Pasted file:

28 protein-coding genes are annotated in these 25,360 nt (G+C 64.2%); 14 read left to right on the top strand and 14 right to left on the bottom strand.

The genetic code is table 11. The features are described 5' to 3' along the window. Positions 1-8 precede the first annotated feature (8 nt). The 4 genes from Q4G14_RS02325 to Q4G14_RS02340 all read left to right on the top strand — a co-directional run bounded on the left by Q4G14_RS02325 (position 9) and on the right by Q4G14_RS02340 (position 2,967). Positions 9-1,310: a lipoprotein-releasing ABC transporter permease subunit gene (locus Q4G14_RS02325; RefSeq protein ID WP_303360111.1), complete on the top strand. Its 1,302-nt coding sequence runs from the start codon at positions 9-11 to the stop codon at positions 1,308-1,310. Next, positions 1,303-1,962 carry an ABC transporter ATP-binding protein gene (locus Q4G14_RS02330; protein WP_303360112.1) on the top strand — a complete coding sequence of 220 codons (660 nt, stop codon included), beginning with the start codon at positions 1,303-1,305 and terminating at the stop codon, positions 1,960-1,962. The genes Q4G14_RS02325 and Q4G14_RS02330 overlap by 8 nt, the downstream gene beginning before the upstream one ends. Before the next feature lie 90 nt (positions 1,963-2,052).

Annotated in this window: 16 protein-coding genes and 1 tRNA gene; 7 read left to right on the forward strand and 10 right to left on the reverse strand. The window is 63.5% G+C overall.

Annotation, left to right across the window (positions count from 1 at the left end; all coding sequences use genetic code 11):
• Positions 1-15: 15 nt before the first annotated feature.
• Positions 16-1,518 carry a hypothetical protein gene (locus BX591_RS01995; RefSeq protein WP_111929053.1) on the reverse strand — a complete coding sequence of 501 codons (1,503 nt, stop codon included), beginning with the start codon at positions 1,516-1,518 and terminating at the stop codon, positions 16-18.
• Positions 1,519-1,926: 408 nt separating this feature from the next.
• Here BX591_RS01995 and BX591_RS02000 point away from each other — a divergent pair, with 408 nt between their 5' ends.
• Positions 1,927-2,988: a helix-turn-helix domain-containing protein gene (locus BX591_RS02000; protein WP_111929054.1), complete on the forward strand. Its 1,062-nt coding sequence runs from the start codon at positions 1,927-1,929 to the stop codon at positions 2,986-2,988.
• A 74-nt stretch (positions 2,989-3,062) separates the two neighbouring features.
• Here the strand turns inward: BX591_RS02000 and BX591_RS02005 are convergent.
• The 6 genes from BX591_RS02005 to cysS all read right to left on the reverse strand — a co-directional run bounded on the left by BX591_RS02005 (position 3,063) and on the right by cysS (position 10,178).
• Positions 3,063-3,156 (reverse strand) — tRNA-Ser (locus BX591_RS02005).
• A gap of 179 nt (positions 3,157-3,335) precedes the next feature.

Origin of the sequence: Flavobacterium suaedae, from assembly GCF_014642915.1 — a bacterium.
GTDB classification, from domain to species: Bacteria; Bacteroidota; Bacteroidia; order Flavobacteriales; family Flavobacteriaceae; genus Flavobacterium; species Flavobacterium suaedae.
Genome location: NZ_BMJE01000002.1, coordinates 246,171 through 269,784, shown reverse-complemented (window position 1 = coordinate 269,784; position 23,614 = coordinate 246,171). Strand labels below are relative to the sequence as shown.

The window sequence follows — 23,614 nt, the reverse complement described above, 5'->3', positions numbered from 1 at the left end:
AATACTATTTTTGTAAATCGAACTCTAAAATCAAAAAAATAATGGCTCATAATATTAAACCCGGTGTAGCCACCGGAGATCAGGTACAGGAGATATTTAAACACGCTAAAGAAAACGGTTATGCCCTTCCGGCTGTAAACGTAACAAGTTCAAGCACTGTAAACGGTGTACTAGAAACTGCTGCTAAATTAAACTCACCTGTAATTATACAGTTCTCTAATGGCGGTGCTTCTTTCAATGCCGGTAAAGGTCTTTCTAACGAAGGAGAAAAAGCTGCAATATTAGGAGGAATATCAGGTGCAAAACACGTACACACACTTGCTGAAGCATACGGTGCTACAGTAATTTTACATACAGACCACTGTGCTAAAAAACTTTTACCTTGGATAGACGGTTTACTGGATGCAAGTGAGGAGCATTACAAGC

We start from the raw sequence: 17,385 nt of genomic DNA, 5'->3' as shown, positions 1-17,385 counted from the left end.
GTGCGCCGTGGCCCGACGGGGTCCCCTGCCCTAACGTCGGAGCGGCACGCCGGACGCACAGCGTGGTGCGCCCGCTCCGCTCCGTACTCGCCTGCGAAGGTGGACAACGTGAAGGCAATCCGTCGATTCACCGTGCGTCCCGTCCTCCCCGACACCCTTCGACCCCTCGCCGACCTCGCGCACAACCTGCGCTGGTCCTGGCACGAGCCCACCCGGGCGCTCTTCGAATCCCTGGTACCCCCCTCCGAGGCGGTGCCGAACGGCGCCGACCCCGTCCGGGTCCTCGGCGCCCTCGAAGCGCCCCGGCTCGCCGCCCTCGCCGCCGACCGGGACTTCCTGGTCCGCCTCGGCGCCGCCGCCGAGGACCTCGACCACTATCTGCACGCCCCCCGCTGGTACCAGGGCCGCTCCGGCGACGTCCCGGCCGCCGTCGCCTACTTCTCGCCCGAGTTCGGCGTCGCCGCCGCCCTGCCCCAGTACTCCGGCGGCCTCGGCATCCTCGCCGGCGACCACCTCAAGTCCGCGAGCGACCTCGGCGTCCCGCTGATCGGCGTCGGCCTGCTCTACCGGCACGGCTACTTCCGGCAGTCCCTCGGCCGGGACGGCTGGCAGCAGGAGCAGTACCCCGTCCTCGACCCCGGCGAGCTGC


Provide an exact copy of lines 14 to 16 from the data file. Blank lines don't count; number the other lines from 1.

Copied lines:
• A gap of 179 nt (positions 3,157-3,335) precedes the next feature.

Origin of the sequence: Flavobacterium suaedae, from assembly GCF_014642915.1 — a bacterium.
GTDB classification, from domain to species: Bacteria; Bacteroidota; Bacteroidia; order Flavobacteriales; family Flavobacteriaceae; genus Flavobacterium; species Flavobacterium suaedae.